Here is a link
to another story on this subject.
"Sarin is a toxic man-made nerve agent, first developed as a pesticide, that has been used in chemical warfare; its production was banned
in 1997. When people are exposed to either the liquid or gas form, sarin enters the body through the skin or breathing and attacks the nervous system. High-level sarin often results in death, but studies on survivors have revealed that lower-level sarin exposure can lead to long-term impairment of brain function. The U.S. military has confirmed that chemical agents, including sarin, were detected in Iraq during the Gulf War. In particular, satellite imagery documented a large debris cloud rising from an Iraqi chemical weapons storage site bombed by U.S. and coalition aircraft and transiting over U.S. ground troop positions where it set off thousands of nerve gas alarms and was confirmed to contain sarin."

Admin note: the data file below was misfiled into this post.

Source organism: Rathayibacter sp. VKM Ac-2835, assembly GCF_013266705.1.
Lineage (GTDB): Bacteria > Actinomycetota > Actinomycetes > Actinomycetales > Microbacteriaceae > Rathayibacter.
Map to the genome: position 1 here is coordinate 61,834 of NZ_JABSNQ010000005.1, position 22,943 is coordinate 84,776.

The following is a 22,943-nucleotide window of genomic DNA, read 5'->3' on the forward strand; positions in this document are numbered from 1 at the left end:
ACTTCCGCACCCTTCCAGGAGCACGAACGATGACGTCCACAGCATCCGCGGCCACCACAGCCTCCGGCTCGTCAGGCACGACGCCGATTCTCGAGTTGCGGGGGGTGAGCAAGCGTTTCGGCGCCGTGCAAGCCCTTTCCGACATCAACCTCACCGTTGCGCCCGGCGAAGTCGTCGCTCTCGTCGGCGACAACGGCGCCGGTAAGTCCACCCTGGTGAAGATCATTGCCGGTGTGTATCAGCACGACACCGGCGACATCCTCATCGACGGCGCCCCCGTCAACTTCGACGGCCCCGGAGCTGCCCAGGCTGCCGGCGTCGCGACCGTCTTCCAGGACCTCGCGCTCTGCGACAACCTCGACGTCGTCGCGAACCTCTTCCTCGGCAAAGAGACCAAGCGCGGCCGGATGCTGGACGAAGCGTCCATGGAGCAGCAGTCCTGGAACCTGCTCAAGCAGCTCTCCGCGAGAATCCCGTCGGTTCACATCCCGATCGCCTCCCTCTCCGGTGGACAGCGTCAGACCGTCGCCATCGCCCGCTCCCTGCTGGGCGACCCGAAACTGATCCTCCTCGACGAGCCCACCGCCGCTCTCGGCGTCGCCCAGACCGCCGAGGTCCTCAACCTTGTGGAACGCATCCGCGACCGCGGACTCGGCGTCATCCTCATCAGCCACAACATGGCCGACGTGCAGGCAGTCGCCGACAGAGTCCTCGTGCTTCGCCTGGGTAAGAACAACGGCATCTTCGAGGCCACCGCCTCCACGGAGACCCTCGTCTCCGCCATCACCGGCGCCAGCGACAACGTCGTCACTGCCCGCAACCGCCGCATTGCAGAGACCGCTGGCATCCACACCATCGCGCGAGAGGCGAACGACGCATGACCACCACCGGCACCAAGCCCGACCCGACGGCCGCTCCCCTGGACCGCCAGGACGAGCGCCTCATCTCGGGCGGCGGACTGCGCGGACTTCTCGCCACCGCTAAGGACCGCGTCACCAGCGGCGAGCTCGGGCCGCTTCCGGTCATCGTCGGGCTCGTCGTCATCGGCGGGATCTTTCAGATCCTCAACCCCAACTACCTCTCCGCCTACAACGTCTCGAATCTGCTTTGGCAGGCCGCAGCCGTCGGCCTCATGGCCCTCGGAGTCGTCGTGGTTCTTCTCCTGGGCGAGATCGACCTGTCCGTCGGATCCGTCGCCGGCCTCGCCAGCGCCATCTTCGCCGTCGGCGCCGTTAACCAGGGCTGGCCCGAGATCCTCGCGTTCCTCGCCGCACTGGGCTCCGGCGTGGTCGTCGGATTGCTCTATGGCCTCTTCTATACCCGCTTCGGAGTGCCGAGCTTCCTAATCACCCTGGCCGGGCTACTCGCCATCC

From Dr. Haley's 2022 paper: "Two methods of mass spectrometry have been used to detect DU in human urine samples: lower precision sector-field mass spectrometry (SF-ICP-MS) has been used to differentiate DU from NU in Gulf War veterans at 238U/235U ratios above 166; whereas, higher precision multi-collector mass spectrometry (MC-ICP-MS) applied to chemically purified U can detect DU at 238U/235U ratios as low as 140." Inductively coupled plasma mass spectrometry is only somewhat familiar to me, but this link
might be helpful in getting the essence of it. IIUC this paper rules out depleted uranium (DU) as a possible cause of Gulf War Syndrome
I just found a 2018 review article
on paraoxonase. "Robust studies are required to clarify the clinical relevance of PON1." This story just keeps getting more complex.